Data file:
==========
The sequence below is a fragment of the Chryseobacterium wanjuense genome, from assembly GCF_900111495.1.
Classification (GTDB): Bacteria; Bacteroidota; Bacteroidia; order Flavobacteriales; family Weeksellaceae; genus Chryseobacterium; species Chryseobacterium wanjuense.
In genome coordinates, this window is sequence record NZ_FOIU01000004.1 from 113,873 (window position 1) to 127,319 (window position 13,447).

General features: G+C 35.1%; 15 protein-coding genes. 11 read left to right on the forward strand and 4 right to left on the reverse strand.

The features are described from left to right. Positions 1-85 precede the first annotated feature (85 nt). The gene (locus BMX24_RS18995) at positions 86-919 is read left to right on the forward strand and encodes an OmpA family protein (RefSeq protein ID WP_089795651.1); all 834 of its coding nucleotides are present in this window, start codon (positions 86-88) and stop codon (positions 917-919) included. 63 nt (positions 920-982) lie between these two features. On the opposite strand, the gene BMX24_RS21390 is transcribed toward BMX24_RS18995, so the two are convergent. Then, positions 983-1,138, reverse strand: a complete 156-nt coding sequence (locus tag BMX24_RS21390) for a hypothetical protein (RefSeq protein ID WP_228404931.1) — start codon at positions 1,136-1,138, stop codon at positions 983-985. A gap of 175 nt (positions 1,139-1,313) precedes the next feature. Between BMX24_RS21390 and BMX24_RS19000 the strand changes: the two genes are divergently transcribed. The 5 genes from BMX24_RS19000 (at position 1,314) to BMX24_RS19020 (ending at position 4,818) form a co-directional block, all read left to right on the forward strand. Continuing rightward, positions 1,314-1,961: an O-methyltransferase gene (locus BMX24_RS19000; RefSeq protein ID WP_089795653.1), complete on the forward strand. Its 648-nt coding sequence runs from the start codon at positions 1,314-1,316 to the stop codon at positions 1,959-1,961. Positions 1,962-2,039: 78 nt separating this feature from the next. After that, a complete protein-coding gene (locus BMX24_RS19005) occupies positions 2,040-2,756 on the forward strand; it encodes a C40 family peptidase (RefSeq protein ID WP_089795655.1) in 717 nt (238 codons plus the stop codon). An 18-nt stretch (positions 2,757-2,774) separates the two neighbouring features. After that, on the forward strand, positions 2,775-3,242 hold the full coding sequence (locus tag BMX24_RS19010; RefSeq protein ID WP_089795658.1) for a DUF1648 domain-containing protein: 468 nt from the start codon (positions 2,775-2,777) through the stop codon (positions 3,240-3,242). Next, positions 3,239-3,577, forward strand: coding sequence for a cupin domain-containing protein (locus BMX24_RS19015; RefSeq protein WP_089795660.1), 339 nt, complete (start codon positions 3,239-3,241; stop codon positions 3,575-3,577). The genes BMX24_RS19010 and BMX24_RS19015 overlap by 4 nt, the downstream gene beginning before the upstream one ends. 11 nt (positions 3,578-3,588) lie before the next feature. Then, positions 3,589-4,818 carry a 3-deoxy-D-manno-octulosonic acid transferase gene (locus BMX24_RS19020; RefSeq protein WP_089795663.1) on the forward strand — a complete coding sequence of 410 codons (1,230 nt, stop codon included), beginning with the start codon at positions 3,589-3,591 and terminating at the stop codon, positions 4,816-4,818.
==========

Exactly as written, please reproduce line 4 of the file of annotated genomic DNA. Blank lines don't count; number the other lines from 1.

General features: G+C 35.1%; 15 protein-coding genes. 11 read left to right on the forward strand and 4 right to left on the reverse strand.